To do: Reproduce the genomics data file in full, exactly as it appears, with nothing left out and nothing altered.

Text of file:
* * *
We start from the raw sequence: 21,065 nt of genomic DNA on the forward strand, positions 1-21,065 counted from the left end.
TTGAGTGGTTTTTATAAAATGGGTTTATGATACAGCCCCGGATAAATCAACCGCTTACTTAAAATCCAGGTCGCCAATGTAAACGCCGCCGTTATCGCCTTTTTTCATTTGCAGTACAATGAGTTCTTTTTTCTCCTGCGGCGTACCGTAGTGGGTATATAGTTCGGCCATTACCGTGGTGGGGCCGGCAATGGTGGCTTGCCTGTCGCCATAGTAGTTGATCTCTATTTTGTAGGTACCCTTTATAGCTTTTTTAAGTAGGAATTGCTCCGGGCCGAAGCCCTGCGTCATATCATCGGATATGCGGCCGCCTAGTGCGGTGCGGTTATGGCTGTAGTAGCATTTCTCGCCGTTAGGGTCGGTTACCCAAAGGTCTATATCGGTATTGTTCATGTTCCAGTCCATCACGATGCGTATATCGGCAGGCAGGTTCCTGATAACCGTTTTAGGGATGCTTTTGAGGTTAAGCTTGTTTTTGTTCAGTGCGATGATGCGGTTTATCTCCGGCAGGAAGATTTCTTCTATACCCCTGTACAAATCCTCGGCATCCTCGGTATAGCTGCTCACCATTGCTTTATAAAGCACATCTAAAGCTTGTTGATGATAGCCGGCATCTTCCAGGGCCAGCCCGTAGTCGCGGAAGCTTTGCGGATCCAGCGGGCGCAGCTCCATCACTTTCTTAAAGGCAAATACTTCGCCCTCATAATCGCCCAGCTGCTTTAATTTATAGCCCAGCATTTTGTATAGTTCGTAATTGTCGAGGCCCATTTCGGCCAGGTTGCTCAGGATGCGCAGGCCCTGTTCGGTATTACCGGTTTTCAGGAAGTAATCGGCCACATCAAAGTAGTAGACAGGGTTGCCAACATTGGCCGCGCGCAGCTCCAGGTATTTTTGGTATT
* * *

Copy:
We start from the raw sequence: 21,065 nt of genomic DNA on the forward strand, positions 1-21,065 counted from the left end.
TTGAGTGGTTTTTATAAAATGGGTTTATGATACAGCCCCGGATAAATCAACCGCTTACTTAAAATCCAGGTCGCCAATGTAAACGCCGCCGTTATCGCCTTTTTTCATTTGCAGTACAATGAGTTCTTTTTTCTCCTGCGGCGTACCGTAGTGGGTATATAGTTCGGCCATTACCGTGGTGGGGCCGGCAATGGTGGCTTGCCTGTCGCCATAGTAGTTGATCTCTATTTTGTAGGTACCCTTTATAGCTTTTTTAAGTAGGAATTGCTCCGGGCCGAAGCCCTGCGTCATATCATCGGATATGCGGCCGCCTAGTGCGGTGCGGTTATGGCTGTAGTAGCATTTCTCGCCGTTAGGGTCGGTTACCCAAAGGTCTATATCGGTATTGTTCATGTTCCAGTCCATCACGATGCGTATATCGGCAGGCAGGTTCCTGATAACCGTTTTAGGGATGCTTTTGAGGTTAAGCTTGTTTTTGTTCAGTGCGATGATGCGGTTTATCTCCGGCAGGAAGATTTCTTCTATACCCCTGTACAAATCCTCGGCATCCTCGGTATAGCTGCTCACCATTGCTTTATAAAGCACATCTAAAGCTTGTTGATGATAGCCGGCATCTTCCAGGGCCAGCCCGTAGTCGCGGAAGCTTTGCGGATCCAGCGGGCGCAGCTCCATCACTTTCTTAAAGGCAAATACTTCGCCCTCATAATCGCCCAGCTGCTTTAATTTATAGCCCAGCATTTTGTATAGTTCGTAATTGTCGAGGCCCATTTCGGCCAGGTTGCTCAGGATGCGCAGGCCCTGTTCGGTATTACCGGTTTTCAGGAAGTAATCGGCCACATCAAAGTAGTAGACAGGGTTGCCAACATTGGCCGCGCGCAGCTCCAGGTATTTTTGGTATT